In HD precultured PBMCs, TGN1412 activity was dependent on monocytes, but activity could also be mediated by B cells when added at a high enough frequency. However, monocytes were more active on a cell:cell basis. Although this may be the result of the higher expression of FcγRIIb on monocytes, it may be associated with qualitative differences between the two cell types. One intrinsic difference is their expression of alternate FcγRIIb isoforms, with B cells expressing predominantly b1 and monocytes expressing predominantly b2 (Figure 4C). The b1 isoform prevents association with clathrin-coated pits and internalization when co-ligated with the B-cell receptor.31,32 In contrast, the b2 isoform localizes to clathrin-coated pits and adopts a more clustered appearance (G. Manfredi, I. Teige, A.R., I. S. Findlow, P. Duriez, L. Douglas, C.I.M., L. Mårtensson., A. Ljungars, B.F., M.J.G, and M.S.C., unpublished data). It is possible that the more clustered b2 isoform on monocytes is a more efficient cross-linker giving more potent CD28 signaling.

Peripheral blood is composed of 1% to 7% B cells and 7% to 24% T cells; however, in lymphoid tissues, the B-cell:T-cell ratio may be as high as 2:1. Preclinical mAb testing typically relies on PBMCs in which the FcγR availability and distribution is very different from that in lymphoid tissues (A. L. Tutt, S. James, S. A. Laversin, T. R. W. Tipton, M. Ashton-Key, R.R.F., K.H., A. Vaughan, L. Dou, A. Earley, L. N. Dahal, C. Lu, M. Dunscombe, H.T.C.C., C. A. Penfold, J. H. Kim, E. Potter, C.I.M., A.R., R.J.O., K. L. Cox, I. Teige, B.F., M.J.G., S. A. Beers, and M.S.C., manuscript in preparation). Increasing the B-cell:T-cell ratio of PBMCs to 0.5:1 restored TGN1412 activity regardless of their preculture status, indicating that in conventional PBMC cultures, the availability of FcγRIIb is insufficient purely because of low B-cell frequency rather than because of FcγRIIb expression per se. This is supported by the observation that culturing T cells isolated from fresh PBMCs with FcγRIIb-transfected CHO-K1 cells also restored TGN1412 activity.

In the TGN1412 clinical trial, the most pronounced feature was the early onset of respiratory distress and pulmonary infiltrates.1 It is plausible that the tissue architecture of the bronchial-associated lymphoid tissue, in which large numbers of FcγRIIb-expressing B cells reside in close proximity to T cells, provided the ideal environment for the rapid cross-linking of TGN1412 leading to T-cell activation and associated events. Other lymphoid organs such as the spleen and lymph nodes show similar architecture in which B-cell–rich areas such as germinal centers and primary follicles are surrounded by T-cell dense periarteriolar lymphoid sheaths, and therefore these may be additional sites in which TGN1412 rapidly induces T-cell activation.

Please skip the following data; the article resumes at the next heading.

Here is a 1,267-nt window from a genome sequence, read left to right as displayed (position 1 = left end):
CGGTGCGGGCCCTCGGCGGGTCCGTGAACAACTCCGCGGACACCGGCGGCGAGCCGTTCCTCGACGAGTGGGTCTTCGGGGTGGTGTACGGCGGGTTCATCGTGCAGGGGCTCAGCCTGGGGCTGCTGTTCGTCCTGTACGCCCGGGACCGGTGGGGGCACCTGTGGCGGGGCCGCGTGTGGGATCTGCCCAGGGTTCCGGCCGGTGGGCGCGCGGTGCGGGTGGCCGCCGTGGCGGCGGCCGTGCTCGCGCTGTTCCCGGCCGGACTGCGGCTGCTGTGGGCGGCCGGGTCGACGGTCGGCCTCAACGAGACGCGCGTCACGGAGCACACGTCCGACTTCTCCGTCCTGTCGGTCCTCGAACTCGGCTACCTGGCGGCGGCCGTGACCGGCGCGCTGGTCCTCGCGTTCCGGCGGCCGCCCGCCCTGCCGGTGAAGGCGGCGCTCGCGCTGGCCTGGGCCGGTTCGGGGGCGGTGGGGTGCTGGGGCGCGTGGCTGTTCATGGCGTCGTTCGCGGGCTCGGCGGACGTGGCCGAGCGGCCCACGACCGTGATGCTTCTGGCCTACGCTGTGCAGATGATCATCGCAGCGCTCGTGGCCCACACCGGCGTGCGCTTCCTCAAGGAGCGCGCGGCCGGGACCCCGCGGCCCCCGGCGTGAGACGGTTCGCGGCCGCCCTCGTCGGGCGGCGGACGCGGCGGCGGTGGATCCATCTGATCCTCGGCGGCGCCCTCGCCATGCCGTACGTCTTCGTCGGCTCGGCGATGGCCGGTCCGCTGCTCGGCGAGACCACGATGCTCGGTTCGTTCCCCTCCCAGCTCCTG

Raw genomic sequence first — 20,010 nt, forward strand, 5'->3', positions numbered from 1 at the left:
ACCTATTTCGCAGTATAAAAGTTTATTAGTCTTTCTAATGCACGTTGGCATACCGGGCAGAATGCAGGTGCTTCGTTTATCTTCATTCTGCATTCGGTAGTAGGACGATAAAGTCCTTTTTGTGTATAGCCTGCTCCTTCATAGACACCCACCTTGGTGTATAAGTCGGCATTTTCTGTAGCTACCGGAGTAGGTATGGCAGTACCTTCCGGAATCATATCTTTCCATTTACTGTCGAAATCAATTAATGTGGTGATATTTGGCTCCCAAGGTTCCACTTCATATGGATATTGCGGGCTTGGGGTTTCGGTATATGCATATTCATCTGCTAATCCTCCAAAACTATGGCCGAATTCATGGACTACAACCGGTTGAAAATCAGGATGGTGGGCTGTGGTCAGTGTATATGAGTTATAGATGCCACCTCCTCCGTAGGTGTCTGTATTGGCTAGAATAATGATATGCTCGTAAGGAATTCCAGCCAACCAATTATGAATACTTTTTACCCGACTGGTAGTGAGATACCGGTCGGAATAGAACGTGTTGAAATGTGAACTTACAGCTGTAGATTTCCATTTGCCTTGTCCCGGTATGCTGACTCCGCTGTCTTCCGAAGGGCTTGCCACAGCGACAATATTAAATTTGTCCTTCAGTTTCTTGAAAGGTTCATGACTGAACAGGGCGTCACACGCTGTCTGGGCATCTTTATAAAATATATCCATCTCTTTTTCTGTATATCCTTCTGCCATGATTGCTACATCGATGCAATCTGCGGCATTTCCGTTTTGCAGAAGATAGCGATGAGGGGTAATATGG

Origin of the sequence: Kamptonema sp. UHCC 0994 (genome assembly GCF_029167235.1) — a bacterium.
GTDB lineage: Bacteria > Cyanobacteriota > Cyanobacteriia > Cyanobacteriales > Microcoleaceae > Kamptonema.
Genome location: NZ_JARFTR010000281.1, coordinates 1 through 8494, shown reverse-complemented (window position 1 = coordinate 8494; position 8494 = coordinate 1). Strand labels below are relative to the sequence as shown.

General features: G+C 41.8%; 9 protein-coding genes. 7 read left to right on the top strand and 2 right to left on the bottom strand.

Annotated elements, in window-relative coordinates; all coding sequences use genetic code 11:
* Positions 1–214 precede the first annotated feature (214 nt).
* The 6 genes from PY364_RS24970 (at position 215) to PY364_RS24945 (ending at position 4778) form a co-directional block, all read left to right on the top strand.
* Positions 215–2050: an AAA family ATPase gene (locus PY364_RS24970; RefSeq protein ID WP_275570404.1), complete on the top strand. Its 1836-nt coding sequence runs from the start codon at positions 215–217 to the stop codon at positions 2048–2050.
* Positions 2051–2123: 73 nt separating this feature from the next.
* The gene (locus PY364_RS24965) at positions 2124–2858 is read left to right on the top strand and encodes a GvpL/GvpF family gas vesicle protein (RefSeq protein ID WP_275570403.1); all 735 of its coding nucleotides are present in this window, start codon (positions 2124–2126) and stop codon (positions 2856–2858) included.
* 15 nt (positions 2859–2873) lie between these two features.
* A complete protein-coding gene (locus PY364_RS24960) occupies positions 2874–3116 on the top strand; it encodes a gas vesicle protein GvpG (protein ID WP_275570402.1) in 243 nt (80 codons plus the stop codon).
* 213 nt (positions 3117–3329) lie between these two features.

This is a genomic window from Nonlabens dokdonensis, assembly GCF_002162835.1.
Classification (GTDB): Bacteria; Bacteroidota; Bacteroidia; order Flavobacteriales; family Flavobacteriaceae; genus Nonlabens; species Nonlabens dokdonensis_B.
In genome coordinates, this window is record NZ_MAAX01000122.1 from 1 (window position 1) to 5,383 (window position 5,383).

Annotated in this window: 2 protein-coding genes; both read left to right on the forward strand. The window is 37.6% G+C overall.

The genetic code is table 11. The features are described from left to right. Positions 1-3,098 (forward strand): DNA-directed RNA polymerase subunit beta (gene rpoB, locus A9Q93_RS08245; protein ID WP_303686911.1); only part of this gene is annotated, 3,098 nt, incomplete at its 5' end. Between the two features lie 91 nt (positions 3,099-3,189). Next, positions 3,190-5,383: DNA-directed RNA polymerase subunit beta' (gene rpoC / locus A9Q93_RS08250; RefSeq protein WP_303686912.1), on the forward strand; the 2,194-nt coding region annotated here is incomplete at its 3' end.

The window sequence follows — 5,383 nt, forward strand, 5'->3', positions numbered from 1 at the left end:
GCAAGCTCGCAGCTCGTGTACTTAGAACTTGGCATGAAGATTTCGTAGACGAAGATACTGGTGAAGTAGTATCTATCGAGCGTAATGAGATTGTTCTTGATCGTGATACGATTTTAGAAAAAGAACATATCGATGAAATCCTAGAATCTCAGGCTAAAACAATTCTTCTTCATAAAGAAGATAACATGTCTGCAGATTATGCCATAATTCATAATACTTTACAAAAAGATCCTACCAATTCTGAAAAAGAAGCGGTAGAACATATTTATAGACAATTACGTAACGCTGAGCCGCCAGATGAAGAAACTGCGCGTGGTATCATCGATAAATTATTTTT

Our study offers insights on how TGN1412 may be cross-linked in vivo leading to adverse events and has implications for in vitro testing of a wider range of therapeutic mAbs targeting T-cell costimulatory molecules. Furthermore, we propose that TGN1412 can be specifically redefined as an FcγR-dependent superagonist, and together, our observations indicate that FcγRIIb-targeted Fc engineering of mAbs such as TGN1412, which target T-cell costimulatory molecules, may be used to improve their safe clinical use.

Authorship

Contribution: K.H. designed and performed experiments, analyzed and interpreted results, and wrote the article; C.E.H., A.R., C.I.M., and R.J.O. performed experiments; H.T.C.C. and B.F. produced and provided vital reagents; F.C., K.S.H., and J.C.S. advised on assays and provided useful discussion; M.S.C. and M.J.G. designed the research, evaluated results, and edited the article; A.P.W. designed the research and wrote the article; and R.R.F. designed and performed experiments, analyzed and interpreted results, prepared figures, and wrote the article.

Conflict-of-interest disclosure: The authors declare no competing financial interests.

Correspondence: Ruth R. French, MP88, Antibody and Vaccine Group, Cancer Sciences Unit, Southampton General Hospital, Southampton, SO16 6YD, United Kingdom; e-mail: rrf{at}soton.ac.uk.

Acknowledgments

The authors thank Christine Penfold, Jinny Kim, and Elizabeth Potter for their excellent technical support.

This work was supported by Cancer Research UK (grant C1477/A10834), Leukaemia & Lymphoma Research (grants 08014 and 12050), and the United Kingdom National Centre for the Replacement, Refinement and Reduction of Animals in Research CRACK IT Programme (award NC/C011204/1). R.J.O. is the recipient of a Medical Research Council-funded CASE studentship with Huntingdon Life Sciences.

Footnotes

  • R.R.F. and A.P.W. contributed equally to this study and are the senior authors.

  • The online version of this article contains a data supplement.

  • The publication costs of this article were defrayed in part by page charge payment. Therefore, and solely to indicate this fact, this article is hereby marked “advertisement” in accordance with 18 USC section 1734.

  • Submitted August 12, 2014.
  • Accepted October 24, 2014.

References